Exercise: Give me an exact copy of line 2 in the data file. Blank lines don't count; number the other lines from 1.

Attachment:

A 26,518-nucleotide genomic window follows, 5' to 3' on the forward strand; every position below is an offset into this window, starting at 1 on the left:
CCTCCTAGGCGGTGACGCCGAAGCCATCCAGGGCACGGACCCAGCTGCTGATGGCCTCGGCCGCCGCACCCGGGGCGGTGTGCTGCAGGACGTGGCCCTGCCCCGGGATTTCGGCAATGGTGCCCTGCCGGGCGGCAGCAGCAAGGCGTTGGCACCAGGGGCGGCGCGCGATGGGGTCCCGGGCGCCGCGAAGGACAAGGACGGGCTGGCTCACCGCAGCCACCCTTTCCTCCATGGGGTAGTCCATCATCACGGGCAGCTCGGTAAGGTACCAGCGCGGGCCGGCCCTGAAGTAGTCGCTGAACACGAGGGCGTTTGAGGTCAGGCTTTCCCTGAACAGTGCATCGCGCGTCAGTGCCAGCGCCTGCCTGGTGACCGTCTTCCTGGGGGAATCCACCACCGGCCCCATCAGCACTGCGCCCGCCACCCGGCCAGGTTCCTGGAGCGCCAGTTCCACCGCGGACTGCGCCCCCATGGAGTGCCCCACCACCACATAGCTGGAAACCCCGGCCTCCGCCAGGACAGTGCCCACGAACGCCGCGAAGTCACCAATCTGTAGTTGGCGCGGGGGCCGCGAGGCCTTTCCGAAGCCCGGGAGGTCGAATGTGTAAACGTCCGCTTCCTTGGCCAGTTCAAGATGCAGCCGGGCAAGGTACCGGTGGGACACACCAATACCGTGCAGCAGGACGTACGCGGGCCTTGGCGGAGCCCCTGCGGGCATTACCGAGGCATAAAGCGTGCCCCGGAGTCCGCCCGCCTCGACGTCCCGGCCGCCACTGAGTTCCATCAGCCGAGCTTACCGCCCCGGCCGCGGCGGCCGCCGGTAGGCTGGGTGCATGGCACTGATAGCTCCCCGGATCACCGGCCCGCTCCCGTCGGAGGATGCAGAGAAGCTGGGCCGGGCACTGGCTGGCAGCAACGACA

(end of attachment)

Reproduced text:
CCTCCTAGGCGGTGACGCCGAAGCCATCCAGGGCACGGACCCAGCTGCTGATGGCCTCGGCCGCCGCACCCGGGGCGGTGTGCTGCAGGACGTGGCCCTGCCCCGGGATTTCGGCAATGGTGCCCTGCCGGGCGGCAGCAGCAAGGCGTTGGCACCAGGGGCGGCGCGCGATGGGGTCCCGGGCGCCGCGAAGGACAAGGACGGGCTGGCTCACCGCAGCCACCCTTTCCTCCATGGGGTAGTCCATCATCACGGGCAGCTCGGTAAGGTACCAGCGCGGGCCGGCCCTGAAGTAGTCGCTGAACACGAGGGCGTTTGAGGTCAGGCTTTCCCTGAACAGTGCATCGCGCGTCAGTGCCAGCGCCTGCCTGGTGACCGTCTTCCTGGGGGAATCCACCACCGGCCCCATCAGCACTGCGCCCGCCACCCGGCCAGGTTCCTGGAGCGCCAGTTCCACCGCGGACTGCGCCCCCATGGAGTGCCCCACCACCACATAGCTGGAAACCCCGGCCTCCGCCAGGACAGTGCCCACGAACGCCGCGAAGTCACCAATCTGTAGTTGGCGCGGGGGCCGCGAGGCCTTTCCGAAGCCCGGGAGGTCGAATGTGTAAACGTCCGCTTCCTTGGCCAGTTCAAGATGCAGCCGGGCAAGGTACCGGTGGGACACACCAATACCGTGCAGCAGGACGTACGCGGGCCTTGGCGGAGCCCCTGCGGGCATTACCGAGGCATAAAGCGTGCCCCGGAGTCCGCCCGCCTCGACGTCCCGGCCGCCACTGAGTTCCATCAGCCGAGCTTACCGCCCCGGCCGCGGCGGCCGCCGGTAGGCTGGGTGCATGGCACTGATAGCTCCCCGGATCACCGGCCCGCTCCCGTCGGAGGATGCAGAGAAGCTGGGCCGGGCACTGGCTGGCAGCAACGACA